• See 3 previous
    • Mcs Mcs on Feb 25, 2017

      @stuki Waymo, as far as I know, is being overly cautious in some bad ways. I think they need to be a bit more aggressive when it comes to testing environments. Maybe they are and I don't know about it.

  • Carsofchaos The bike lanes aren't even close to carrying "more than the car lanes replaced". You clearly don't drive in Midtown Manhattan on a daily like I do.
  • Carsofchaos The problem with congestion, dear friends, is not the cars per se. I drive into the city daily and the problem is this:Your average street in the area used to be 4 lanes. Now it is a bus lane, a bike lane (now you're down to two lanes), then you have delivery trucks double parking, along with the Uber and Lyft drivers also double parking. So your 4 lane avenue is now a 1.5 lane avenue. Do you now see the problem? Congestion pricing will fix none of these things....what it WILL do is fund persion plans.
  • FreedMike Many F150s I encounter are autonomously driven...and by that I mean they're driving themselves because the dips**ts at the wheel are paying attention to everything else but the road.
  • Tassos A "small car", TIM????????????This is the GLE. Have you even ever SEEN the huge thing at a dealer's??? NOT even the GLC,and Merc has TWO classes even SMALLER than the C (The A and the B, you guessed it? You must be a GENIUS!).THe E is a "MIDSIZED" crossover, NOT A SMALL ONE BY ANY STRETCH OF THE IMAGINATION, oh CLUELESS one.I AM SICK AND TIRED OF THE NONSENSE you post here every god damned day.And I BET you will never even CORRECT your NONSENSE, much less APOLOGIZE for your cluelessness and unprofessionalism.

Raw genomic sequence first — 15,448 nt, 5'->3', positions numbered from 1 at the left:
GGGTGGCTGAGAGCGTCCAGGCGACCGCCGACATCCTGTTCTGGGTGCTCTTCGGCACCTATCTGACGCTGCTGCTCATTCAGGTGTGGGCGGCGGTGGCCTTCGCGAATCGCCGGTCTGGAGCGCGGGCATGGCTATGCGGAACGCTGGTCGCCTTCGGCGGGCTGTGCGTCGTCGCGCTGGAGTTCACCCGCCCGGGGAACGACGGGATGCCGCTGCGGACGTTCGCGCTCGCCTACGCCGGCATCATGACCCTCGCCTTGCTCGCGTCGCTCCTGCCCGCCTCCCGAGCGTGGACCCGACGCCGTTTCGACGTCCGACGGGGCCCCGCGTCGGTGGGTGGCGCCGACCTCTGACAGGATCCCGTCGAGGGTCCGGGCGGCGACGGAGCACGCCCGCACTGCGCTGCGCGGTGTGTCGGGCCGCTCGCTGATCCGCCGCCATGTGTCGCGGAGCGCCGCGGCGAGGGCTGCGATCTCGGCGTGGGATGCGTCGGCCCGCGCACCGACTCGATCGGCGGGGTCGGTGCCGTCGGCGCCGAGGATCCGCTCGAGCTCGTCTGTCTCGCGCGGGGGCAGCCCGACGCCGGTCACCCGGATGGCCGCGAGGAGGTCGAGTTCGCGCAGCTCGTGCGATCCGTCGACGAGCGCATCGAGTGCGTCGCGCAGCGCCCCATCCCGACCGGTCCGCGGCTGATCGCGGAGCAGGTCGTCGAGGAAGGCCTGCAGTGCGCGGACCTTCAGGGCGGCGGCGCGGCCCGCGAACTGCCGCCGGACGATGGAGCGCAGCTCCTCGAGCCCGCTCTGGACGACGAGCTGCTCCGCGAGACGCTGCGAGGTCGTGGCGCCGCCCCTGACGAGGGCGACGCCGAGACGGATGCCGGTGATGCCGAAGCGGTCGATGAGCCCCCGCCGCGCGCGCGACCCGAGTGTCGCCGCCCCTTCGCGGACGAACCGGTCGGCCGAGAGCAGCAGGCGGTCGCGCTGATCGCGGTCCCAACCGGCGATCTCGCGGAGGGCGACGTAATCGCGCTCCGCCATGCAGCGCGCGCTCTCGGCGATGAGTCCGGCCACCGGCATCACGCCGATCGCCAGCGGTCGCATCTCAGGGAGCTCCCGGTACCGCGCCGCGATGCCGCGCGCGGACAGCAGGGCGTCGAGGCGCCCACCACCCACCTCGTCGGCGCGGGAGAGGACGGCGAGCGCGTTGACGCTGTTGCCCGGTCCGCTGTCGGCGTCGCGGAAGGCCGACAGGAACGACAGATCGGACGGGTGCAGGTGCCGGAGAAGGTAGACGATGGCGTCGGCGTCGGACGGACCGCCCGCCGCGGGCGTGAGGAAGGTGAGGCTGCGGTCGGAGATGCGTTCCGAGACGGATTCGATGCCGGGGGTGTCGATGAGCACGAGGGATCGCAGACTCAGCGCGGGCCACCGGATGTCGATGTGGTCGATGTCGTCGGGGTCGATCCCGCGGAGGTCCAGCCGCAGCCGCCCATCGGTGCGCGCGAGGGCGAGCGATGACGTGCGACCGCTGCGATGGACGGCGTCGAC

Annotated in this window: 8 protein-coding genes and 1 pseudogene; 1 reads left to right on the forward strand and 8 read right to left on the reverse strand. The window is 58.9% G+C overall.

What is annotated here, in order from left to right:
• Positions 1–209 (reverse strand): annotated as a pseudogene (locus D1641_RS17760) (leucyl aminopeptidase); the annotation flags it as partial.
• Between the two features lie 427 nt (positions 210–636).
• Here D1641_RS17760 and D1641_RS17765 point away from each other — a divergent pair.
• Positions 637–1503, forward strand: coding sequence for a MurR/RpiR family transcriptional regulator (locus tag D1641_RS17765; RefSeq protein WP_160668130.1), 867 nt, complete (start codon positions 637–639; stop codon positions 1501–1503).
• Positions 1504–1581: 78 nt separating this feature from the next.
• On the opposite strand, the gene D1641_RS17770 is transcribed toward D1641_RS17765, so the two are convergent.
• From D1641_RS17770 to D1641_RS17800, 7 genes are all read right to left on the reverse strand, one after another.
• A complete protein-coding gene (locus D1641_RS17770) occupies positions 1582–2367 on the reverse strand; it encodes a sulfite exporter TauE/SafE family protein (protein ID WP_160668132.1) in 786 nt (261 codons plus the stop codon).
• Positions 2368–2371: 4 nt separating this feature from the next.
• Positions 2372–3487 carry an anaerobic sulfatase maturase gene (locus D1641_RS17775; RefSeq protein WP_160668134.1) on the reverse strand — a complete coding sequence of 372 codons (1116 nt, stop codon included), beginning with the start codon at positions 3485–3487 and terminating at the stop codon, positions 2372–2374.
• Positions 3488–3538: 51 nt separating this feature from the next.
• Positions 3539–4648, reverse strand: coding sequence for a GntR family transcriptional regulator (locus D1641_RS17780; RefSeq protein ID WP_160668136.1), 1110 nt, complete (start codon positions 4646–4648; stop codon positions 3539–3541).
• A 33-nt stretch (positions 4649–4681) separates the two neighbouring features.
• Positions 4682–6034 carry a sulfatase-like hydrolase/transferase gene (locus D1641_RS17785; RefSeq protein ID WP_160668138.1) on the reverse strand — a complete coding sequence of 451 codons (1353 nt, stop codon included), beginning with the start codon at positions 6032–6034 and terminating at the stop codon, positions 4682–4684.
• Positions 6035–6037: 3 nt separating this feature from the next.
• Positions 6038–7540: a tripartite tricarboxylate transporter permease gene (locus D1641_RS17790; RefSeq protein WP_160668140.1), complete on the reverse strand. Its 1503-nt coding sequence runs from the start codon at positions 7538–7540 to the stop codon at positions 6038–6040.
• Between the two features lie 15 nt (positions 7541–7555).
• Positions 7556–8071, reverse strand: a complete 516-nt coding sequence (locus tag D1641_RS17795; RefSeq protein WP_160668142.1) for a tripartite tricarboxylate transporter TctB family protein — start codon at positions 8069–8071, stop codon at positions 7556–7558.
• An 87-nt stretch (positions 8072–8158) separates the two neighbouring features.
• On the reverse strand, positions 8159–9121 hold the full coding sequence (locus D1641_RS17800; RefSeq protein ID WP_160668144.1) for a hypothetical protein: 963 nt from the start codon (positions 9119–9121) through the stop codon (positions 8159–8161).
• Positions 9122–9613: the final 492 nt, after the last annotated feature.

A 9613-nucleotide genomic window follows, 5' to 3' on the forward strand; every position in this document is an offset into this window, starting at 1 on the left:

• Stuki Moi "How do you take a small crossover and make it better?Slap the AMG badge on it and give it the AMG treatment."No, you don't.In fact, that is specifically what you do NOT do.Huge, frail wheels, and postage stamp sidewalls, do nothing but make overly tall cuvs tramline and judder. And render them even less useful across the few surfaces where they could conceivably have an advantage over more properly dimensioned cars. And: Small cuvs have pitiful enough fuel range as it is, even with more sensible engines.Instead, to make a small CUV better, you 1)make it a lower slung wagon. And only then give it the AMG treatment. AMG'ing, makes sense for the E class. And these days with larger cars, even the C class. For the S class, it never made sense, aside from the sheer aural visceralness of the last NA V8. The E-class is the center of AMG. Even the C-class, rarely touches the M3.Or 2) You give it the Raptor/Baja treatment. Massive, hypersophisticated suspension travel allowing landing meaningful jumps. As well as driving up and down wide enough stairs if desired. That's a kind of driving for which a taller stance, and IFS/IRS, makes sense.Attempting to turn a CUV into some sort of a laptime wonder, makes about as much sense as putting an America's Cup rig atop a ten deck cruiseship.